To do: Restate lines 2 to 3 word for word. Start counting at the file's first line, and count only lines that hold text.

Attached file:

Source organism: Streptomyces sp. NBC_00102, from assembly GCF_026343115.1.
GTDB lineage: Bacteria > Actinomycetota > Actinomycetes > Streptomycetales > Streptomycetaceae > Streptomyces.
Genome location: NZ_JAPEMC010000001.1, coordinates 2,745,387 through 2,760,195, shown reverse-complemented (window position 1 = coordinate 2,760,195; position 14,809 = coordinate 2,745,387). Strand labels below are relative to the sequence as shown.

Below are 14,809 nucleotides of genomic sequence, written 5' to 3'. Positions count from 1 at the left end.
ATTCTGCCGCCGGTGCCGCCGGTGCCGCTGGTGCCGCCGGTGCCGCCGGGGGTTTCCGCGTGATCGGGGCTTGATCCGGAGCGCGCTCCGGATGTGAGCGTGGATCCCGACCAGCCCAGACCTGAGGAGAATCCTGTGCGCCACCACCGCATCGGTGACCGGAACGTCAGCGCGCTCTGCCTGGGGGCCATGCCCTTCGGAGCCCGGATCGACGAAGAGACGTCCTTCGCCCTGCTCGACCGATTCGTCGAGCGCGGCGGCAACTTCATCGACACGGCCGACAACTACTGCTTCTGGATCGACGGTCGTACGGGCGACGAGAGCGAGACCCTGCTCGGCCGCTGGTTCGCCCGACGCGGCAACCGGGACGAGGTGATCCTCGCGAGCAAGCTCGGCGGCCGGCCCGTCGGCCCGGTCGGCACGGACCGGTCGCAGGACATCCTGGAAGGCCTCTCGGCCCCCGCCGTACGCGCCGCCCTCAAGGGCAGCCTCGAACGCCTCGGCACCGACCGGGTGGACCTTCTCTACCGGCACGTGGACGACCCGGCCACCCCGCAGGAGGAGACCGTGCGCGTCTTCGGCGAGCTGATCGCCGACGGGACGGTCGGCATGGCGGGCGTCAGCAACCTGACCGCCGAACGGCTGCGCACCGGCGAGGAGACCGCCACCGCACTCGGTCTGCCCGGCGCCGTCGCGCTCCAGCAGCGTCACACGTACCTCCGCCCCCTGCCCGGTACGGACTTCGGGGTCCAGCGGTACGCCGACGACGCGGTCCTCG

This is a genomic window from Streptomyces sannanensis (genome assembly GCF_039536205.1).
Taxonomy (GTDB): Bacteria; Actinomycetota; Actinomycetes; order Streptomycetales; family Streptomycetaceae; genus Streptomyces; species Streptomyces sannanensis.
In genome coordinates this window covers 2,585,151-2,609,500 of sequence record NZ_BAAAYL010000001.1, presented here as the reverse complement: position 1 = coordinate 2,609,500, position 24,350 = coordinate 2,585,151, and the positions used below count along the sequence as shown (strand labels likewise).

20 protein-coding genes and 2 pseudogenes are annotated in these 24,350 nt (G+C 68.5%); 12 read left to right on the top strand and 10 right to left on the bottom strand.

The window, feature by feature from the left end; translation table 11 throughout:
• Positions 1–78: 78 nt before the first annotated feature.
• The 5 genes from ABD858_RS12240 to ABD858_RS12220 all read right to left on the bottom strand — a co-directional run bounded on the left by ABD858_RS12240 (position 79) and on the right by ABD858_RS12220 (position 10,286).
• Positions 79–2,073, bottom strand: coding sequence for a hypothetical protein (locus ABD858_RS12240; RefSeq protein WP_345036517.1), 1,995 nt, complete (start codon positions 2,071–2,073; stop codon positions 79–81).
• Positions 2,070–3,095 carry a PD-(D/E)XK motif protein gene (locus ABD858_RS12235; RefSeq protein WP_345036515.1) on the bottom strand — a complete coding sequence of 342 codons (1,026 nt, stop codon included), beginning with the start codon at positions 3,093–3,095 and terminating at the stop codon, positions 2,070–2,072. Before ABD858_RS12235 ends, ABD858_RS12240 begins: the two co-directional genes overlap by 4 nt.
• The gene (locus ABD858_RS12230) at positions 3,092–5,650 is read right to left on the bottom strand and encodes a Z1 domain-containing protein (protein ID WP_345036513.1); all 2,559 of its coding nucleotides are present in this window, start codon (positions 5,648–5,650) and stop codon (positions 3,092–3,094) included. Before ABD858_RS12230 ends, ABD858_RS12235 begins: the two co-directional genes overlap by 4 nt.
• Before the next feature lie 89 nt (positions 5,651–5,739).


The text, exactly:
GTDB lineage: Bacteria > Actinomycetota > Actinomycetes > Streptomycetales > Streptomycetaceae > Streptomyces.
Genome location: NZ_JAPEMC010000001.1, coordinates 2,745,387 through 2,760,195, shown reverse-complemented (window position 1 = coordinate 2,760,195; position 14,809 = coordinate 2,745,387). Strand labels below are relative to the sequence as shown.